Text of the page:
Cognitive computing

Share via AddThis
Posted on August 8, 2013

What is cognitive computing?

Cognitive computing systems learn and interact naturally with people to extend what either man or machine could do on their own. They help human experts make better decisions by penetrating the complexity of Big Data.

Big Data growth is accelerating as more of the world’s activity is expressed digitally, increasing in volume, speed and uncertainty. Most data now comes in unstructured forms such as video, images, symbols and natural language. A new computing model is needed in order to process and make sense of it.

Cognitive computing systems are not based on programs that predetermine every answer or action needed to perform a function or set of tasks; rather, they are trained using artificial intelligence (AI) and machine learning algorithms to sense, predict, infer and, in some ways, think.

Cognitive computing systems get better over time as they build knowledge and learn a domain – its language and terminology, its processes and its preferred methods of interacting. Early cognitive systems are building domain expertise and more human-friendly interaction models in fields such as healthcare, banking, education and retail.

The first cognitive computing system: Watson

The first cognitive computer was Watson, which debuted in a televised Jeopardy! challenge where it bested the show’s two greatest champions. The challenge for Watson was to answer questions posed in every nuance of natural language, such as puns, synonyms and homonyms, slang, and jargon.

Watson was not connected to the Internet for the match. It only knew what it had amassed through years of persistent interaction and learning from a large set of unstructured knowledge. Using machine learningstatistical analysis and natural language processing to find and understand the clues in the questions, Watson then compared possible answers, by ranking its confidence in their accuracy, and responded – all in about three seconds.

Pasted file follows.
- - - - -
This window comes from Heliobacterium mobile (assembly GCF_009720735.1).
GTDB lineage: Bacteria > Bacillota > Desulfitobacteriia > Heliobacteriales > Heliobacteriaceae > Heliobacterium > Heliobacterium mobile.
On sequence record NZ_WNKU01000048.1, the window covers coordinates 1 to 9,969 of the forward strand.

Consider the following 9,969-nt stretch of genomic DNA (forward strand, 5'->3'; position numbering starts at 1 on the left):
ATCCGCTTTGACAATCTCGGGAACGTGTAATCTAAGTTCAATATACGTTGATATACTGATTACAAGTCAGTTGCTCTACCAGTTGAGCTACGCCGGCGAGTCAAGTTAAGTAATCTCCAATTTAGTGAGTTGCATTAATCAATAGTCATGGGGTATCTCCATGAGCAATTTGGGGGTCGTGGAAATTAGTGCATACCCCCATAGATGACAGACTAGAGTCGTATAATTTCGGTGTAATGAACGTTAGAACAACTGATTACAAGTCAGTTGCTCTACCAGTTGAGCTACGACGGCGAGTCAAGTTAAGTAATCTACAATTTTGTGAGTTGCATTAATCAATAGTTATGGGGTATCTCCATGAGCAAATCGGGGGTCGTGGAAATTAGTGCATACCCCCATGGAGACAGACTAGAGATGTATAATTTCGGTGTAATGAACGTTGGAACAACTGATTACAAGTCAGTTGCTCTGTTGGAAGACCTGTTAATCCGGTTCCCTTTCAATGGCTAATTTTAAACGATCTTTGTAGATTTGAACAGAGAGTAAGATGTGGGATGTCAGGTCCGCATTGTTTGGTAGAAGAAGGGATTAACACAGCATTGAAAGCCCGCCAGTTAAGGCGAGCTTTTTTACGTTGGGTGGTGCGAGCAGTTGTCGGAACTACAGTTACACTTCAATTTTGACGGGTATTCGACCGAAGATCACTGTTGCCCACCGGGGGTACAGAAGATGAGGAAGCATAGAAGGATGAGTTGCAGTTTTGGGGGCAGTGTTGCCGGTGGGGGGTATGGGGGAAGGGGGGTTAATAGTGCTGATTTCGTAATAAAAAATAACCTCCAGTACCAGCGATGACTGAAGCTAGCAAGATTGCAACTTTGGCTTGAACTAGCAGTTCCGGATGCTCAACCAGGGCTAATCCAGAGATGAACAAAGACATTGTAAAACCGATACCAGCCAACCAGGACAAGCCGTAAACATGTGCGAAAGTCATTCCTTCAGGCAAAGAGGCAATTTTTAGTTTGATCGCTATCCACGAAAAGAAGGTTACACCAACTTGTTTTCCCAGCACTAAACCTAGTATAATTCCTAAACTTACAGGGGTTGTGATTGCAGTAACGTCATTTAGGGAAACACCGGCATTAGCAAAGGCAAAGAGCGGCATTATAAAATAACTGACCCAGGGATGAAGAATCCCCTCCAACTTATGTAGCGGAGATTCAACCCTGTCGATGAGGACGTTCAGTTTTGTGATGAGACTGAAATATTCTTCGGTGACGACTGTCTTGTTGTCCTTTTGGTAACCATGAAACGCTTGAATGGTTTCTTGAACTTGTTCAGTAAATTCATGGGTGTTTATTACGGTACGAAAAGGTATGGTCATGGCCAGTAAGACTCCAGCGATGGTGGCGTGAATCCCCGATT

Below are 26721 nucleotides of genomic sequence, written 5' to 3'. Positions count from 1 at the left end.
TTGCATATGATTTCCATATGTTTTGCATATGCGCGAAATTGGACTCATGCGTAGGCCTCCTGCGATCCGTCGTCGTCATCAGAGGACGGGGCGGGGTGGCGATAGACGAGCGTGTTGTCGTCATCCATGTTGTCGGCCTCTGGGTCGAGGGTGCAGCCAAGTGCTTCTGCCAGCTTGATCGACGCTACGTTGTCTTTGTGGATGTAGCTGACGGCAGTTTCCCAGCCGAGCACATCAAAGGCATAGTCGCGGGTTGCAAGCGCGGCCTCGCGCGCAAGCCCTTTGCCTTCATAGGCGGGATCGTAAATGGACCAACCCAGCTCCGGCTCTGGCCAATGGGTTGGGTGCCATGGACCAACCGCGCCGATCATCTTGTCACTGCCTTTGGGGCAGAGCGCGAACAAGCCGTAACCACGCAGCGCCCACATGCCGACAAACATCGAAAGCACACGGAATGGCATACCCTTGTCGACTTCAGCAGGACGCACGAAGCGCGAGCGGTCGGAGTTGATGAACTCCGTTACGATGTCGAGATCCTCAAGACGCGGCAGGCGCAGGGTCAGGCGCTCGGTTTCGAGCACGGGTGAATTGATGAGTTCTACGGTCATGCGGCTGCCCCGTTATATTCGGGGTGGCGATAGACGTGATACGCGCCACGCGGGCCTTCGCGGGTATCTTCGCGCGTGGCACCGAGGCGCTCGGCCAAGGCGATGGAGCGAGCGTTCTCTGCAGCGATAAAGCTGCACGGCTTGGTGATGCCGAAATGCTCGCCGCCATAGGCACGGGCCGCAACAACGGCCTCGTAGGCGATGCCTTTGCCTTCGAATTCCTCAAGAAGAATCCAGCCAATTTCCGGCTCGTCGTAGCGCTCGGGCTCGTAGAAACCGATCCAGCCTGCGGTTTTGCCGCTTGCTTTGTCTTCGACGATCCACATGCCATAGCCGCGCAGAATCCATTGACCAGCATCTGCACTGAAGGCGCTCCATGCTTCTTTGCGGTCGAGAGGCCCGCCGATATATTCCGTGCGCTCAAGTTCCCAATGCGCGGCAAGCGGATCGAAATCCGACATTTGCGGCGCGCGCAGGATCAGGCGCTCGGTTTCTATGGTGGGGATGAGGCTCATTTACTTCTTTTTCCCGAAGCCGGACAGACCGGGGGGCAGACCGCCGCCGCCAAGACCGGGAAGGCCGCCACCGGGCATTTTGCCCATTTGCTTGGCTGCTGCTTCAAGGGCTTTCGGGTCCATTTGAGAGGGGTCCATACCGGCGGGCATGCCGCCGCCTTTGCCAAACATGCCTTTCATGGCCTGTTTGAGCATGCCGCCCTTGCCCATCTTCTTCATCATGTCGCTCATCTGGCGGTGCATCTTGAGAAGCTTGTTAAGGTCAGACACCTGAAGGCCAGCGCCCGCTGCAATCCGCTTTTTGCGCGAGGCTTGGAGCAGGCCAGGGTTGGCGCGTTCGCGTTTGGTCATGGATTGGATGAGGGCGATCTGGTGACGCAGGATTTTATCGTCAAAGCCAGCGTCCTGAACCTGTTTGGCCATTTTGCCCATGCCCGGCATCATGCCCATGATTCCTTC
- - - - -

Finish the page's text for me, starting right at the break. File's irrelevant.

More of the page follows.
Newer generations of Watson are currently being trained in oncology diagnosis for healthcare professionals, and in customer service as a support representative.

The first cognitive computing system: Watson

The first cognitive computer was Watson, which debuted in a televised Jeopardy! challenge where it bested the show’s two greatest champions. The challenge for Watson was to answer questions posed in every nuance of natural language, such as puns, synonyms and homonyms, slang, and jargon.

Watson was not connected to the Internet for the match. It only knew what it had amassed through years of persistent interaction and learning from a large set of unstructured knowledge. Using machine learningstatistical analysis and natural language processing to find and understand the clues in the questions, Watson then compared possible answers, by ranking its confidence in their accuracy, and responded – all in about three seconds.

Newer generations of Watson are currently being trained in oncology diagnosis for healthcare professionals, and in customer service as a support representative.

Domain expertise

Unlike expert systems of the past which required rules to be hard coded into a system by a human expert, cognitive computers can process natural language and unstructured data and learn by experience, much in the same way we do. While they’ll have deep domain expertise, instead of replacing human experts, cognitive computers will act as a decision support system and help them make decisions, whether in healthcare, finance or customer service.

Computers that can sense the natural world

Even with the processing power and algorithms to make sense of a large volume of unstructured data, computers need a way to interact with the natural world to consume that raw data. Image recognition and speech recognition give computers the eyes and ears to understand our world. Through computer vision, natural language processing and text mining they process what they see and hear, allowing them to extract meaning and decode human expression.

Communicating complexity

Our brains are amazing – but when faced with processing an ever growing barrage of data surrounding us, our capacity suddenly seems very finite. Cognitive computing can help push those boundaries of human cognition. By using visual analytics and data visualizationtechniques, cognitive computers can display data in a visually compelling way that enlightens humans and helps them make decisions based on data. The same image recognition and speech recognition that allows a computer to make sense of unstructured data also allows it to interact more seamlessly with humans. It provides a feedback loop for machines and man to learn from and teach one another.

 

Source: IBM